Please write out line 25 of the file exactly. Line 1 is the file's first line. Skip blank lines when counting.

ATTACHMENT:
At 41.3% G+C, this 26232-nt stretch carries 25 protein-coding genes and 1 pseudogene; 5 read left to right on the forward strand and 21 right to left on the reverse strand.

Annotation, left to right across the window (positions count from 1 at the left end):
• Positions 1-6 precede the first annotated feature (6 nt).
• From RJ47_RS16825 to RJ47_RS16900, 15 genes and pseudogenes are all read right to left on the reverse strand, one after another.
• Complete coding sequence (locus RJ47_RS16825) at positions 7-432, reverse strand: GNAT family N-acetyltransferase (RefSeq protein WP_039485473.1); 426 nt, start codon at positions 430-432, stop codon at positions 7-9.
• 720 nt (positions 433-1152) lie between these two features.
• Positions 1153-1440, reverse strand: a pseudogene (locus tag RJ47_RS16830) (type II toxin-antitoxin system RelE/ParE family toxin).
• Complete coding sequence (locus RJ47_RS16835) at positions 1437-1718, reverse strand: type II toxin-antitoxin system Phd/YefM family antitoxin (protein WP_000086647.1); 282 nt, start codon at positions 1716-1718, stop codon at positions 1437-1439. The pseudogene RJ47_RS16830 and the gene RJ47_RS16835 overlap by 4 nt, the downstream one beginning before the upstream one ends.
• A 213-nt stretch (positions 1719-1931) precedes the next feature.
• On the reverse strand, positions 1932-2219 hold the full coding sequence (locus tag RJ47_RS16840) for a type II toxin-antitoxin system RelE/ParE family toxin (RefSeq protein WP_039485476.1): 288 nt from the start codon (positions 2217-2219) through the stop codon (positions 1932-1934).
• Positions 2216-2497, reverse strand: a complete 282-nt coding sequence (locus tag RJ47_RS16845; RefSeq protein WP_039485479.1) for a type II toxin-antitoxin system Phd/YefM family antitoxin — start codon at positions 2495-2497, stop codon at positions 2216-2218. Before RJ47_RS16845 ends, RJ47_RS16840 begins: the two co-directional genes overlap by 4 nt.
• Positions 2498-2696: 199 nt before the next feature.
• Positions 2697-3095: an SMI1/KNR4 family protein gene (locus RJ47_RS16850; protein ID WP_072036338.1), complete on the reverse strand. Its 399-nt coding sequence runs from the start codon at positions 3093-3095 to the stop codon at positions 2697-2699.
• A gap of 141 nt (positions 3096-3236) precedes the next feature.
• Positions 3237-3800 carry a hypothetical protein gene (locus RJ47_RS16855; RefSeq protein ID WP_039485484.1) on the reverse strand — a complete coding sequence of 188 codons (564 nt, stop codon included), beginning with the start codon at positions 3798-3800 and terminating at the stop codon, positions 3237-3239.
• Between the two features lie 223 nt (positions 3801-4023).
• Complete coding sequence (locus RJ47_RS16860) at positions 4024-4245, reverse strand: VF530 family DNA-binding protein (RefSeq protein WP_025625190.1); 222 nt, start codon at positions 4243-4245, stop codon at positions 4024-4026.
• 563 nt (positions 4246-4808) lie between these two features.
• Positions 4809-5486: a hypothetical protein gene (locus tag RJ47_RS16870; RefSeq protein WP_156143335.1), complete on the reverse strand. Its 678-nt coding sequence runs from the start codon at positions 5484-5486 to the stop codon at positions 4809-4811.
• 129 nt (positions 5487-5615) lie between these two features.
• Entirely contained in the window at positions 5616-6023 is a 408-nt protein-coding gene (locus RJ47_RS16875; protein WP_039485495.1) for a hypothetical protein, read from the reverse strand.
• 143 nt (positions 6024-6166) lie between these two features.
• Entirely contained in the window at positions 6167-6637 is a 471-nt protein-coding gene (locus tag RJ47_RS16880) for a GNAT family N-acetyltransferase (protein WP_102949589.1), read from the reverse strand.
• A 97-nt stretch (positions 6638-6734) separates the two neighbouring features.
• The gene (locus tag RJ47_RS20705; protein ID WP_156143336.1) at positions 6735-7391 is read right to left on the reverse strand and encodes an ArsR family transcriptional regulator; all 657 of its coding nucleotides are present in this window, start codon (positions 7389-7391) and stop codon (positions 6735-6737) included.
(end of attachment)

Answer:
• The gene (locus tag RJ47_RS20705; protein ID WP_156143336.1) at positions 6735-7391 is read right to left on the reverse strand and encodes an ArsR family transcriptional regulator; all 657 of its coding nucleotides are present in this window, start codon (positions 7389-7391) and stop codon (positions 6735-6737) included.